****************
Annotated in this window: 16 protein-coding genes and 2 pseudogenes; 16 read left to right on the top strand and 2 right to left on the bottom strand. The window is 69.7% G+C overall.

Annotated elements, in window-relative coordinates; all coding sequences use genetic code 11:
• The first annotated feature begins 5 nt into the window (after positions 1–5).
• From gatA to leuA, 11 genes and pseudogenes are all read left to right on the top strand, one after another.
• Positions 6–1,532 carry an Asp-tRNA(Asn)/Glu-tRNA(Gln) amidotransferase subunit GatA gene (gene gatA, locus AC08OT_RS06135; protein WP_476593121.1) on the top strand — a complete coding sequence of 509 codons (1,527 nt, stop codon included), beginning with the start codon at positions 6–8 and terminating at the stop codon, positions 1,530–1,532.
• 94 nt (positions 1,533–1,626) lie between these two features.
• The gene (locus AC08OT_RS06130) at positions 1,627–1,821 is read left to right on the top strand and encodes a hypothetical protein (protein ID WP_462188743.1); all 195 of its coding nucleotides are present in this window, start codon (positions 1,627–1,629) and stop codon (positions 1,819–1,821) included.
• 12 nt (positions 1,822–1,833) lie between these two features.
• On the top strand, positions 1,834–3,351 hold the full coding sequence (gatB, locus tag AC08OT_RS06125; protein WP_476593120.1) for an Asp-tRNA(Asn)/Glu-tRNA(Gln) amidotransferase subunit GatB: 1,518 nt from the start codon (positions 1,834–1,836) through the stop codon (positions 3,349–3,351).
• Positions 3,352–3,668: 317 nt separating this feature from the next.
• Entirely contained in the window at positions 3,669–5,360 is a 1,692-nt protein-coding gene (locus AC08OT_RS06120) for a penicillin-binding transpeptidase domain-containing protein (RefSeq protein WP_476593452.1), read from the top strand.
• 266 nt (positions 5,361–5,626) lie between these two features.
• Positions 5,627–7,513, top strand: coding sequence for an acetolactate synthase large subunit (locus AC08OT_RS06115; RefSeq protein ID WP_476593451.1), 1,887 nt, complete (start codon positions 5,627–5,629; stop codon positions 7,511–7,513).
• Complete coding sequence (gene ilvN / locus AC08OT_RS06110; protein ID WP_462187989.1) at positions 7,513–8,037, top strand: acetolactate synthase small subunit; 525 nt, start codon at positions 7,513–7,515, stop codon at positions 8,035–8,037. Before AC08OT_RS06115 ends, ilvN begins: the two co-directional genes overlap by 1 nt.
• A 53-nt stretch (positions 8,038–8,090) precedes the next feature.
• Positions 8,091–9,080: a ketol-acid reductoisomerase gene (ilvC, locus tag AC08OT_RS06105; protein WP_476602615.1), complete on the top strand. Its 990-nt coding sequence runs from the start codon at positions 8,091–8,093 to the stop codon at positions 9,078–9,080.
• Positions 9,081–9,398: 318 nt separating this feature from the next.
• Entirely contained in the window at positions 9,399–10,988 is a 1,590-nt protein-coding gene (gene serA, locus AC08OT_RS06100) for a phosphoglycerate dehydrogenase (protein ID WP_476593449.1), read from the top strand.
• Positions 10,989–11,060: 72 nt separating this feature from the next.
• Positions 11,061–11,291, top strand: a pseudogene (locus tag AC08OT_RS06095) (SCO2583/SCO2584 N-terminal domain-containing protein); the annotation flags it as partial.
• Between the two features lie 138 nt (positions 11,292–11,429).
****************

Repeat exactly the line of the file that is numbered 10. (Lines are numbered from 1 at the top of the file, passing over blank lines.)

• Positions 3,352–3,668: 317 nt separating this feature from the next.